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Evolution Of The Sitcom Essay

2253 words - 9 pages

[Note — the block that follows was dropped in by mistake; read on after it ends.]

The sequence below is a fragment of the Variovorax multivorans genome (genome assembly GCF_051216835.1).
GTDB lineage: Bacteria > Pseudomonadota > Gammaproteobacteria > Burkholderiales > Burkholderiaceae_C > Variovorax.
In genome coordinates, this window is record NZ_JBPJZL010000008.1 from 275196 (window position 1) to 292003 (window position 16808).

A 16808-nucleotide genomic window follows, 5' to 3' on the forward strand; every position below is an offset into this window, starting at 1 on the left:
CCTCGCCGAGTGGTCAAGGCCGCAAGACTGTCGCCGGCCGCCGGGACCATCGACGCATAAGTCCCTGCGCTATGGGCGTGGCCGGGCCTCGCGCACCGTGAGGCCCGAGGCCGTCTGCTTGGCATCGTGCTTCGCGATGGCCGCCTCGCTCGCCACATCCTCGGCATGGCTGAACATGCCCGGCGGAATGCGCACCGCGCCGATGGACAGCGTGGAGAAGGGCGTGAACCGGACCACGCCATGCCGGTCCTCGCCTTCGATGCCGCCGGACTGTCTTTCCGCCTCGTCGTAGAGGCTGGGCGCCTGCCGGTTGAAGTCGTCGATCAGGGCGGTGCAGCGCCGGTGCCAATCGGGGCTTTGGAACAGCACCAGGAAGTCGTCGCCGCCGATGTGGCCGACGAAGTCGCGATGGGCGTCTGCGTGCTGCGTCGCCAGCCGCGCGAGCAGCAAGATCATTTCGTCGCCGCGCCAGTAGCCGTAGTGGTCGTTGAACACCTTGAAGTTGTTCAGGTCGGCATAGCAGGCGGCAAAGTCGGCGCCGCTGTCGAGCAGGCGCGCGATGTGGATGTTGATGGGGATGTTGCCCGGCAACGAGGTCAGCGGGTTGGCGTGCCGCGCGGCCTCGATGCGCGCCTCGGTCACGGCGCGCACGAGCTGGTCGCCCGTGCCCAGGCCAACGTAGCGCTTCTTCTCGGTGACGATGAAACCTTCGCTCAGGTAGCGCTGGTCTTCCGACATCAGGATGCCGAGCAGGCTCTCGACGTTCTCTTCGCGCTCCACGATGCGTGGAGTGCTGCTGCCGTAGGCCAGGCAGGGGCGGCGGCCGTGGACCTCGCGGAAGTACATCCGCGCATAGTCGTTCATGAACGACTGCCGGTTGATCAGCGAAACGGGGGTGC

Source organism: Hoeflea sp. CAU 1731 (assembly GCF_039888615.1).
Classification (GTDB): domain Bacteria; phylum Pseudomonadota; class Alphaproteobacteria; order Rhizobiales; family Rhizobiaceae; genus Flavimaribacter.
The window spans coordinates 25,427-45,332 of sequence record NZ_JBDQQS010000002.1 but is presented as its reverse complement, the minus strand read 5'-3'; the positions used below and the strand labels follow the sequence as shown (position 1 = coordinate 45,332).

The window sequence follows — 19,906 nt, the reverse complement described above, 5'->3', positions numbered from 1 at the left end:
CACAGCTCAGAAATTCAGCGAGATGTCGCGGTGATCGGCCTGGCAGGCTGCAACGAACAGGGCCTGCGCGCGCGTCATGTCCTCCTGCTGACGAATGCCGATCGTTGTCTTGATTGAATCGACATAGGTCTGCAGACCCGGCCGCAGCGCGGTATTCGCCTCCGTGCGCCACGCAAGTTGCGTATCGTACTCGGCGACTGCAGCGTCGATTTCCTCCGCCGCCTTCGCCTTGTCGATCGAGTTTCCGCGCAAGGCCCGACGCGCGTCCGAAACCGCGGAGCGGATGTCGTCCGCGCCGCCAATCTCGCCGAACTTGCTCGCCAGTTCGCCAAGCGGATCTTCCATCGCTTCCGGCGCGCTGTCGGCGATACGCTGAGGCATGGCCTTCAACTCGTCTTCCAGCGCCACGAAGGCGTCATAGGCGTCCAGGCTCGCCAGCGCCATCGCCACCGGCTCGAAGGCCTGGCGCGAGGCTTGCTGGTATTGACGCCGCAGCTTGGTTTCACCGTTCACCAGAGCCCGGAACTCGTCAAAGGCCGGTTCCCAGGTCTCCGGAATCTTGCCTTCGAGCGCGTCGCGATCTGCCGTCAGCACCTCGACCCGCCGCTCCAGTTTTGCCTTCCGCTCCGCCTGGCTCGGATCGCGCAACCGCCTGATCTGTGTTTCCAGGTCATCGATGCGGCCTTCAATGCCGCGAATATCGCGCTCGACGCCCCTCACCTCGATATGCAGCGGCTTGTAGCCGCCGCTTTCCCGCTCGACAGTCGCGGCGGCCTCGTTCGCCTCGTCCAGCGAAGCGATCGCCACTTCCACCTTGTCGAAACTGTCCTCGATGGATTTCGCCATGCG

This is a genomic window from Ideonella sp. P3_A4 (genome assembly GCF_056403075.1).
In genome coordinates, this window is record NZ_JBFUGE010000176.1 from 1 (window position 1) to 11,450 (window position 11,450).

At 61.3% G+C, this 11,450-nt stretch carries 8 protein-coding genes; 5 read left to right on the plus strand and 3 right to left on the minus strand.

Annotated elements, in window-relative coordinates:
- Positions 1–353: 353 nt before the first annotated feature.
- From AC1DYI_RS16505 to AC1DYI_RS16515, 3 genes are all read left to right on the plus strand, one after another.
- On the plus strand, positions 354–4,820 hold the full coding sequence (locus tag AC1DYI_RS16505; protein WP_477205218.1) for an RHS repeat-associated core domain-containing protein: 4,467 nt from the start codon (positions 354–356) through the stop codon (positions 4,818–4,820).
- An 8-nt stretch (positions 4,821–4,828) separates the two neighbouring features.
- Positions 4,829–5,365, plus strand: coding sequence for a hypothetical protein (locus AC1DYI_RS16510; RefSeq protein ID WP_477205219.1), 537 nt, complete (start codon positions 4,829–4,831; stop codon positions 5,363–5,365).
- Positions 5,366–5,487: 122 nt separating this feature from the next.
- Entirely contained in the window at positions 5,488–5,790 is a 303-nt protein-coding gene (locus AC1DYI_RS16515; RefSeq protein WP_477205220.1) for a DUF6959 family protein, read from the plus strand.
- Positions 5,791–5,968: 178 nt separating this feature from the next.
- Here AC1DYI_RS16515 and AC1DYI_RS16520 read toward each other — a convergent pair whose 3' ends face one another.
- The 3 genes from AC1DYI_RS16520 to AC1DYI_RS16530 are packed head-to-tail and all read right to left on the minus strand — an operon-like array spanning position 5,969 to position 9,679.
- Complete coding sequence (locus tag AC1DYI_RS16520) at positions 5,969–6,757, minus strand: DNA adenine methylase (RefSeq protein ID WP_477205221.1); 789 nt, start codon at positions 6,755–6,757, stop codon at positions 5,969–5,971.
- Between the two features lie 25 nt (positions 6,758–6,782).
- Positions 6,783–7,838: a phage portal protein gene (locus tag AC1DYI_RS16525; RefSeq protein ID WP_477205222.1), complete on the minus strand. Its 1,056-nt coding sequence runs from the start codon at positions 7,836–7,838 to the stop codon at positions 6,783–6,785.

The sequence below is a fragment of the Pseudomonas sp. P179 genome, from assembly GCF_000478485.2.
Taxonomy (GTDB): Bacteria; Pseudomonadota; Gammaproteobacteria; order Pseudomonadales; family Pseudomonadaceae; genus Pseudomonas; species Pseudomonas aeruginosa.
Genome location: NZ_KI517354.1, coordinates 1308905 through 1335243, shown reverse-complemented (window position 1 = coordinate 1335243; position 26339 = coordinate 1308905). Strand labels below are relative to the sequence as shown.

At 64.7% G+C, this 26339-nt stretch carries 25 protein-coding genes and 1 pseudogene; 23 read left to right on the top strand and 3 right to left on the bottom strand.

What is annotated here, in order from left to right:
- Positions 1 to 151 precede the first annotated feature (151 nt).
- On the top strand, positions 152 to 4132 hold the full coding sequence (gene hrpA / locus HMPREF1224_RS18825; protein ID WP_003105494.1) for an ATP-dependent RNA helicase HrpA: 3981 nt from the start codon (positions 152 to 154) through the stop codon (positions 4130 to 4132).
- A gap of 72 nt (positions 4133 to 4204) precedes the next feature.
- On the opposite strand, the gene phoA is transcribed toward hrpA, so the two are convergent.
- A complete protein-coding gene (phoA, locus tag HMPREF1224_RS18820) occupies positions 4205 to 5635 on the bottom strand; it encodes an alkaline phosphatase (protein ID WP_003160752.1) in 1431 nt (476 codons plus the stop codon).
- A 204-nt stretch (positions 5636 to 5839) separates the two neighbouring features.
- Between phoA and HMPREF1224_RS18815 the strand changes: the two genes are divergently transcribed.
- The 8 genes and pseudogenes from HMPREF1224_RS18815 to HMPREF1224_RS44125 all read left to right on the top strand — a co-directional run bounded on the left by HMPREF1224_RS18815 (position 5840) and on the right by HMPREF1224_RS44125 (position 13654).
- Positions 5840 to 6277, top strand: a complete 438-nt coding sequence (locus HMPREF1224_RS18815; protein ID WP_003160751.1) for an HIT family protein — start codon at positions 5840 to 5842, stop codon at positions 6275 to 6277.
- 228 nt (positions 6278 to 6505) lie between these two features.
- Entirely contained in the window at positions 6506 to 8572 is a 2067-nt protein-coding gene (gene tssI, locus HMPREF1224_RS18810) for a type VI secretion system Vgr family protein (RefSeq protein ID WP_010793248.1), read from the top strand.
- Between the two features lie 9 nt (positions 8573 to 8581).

The Evolution of the Television Sit-ComSpanning from the early twentieth century to today, from "The Honeymooners" and "I Love Lucy" to "The Simpsons" and "Trailer Park Boys", and from Canada all the way to Japan, the situation comedy is one of the most beloved television program genres worldwide. What defines a situation comedy? How did it get to be so popular? Where and how did it begin? For almost as long as the television itself has been around, 'sitcoms' have been a major contributor to the television broadcasting companies. Audiences love sitcoms. They have drama, comedy, laugh-out-loud and even teary-eyed moments. This essay will give a detailed history of the television sitcom, as well as the sitcom 'family', and explain how it has evolved from its earliest days in front of a live audience, to the now awkward silences that heighten a sitcom's hilarity.How did the sitcom get its start? First we need an understanding of what a sitcom actually is. A sitcom is a genre of comedy performance found on television and occasionally in a radio format. It usually consists of recurring characters in a format, usually a 30 minute show once a week, in which there are one or more story lines centered on a common environment such as a family home or workplace. The sitcom format is based upon two main types: usually family drama mixed with sibling rivalry and drama of sexual exploration. Family sitcoms specialized in drama of a family component and focus on internal family roles of the parents, children, and siblings. Family sitcoms include blood families like "Roseanne," melded families like "The Brady Bunch," and metaphorical families like "Cheers" or "Friends." Family and domestic sitcoms were and still are essentially used as educational devices, teaching audiences how to watch television (media literacy) and how to live in families (life skills). Traditionally, situation comedies were largely self-contained, in that the characters themselves remained largely static and events in the sitcom resolved themselves by the conclusion of the show. An example of this is the animated sitcom "The Simpsons," which began in the mid 1980s, where the characteristics of animation have rendered the characters unchanging in appearance forever, although the characters in the show have sometimes made knowing (and hilarious) references to this. Other sitcoms used greater or lesser elements of ongoing story lines. "Friends," a hugely popular sitcom of the 1990s, contains soap opera elements such as resorting to an end-of-season 'cliff-hanger,' and has gradually developed the relationships of the characters.Situation comedies have been a part of the landscape of broadcast television since its early days. In the US, early sitcom format developed for radio and transferred to TV in the late 1940s and early 1950s. One of the first was "Mary Kay and Johnny," a 15-minute sitcom which debuted on the DuMont network in November of 1947. It was followed by "The Goldbergs" which first...

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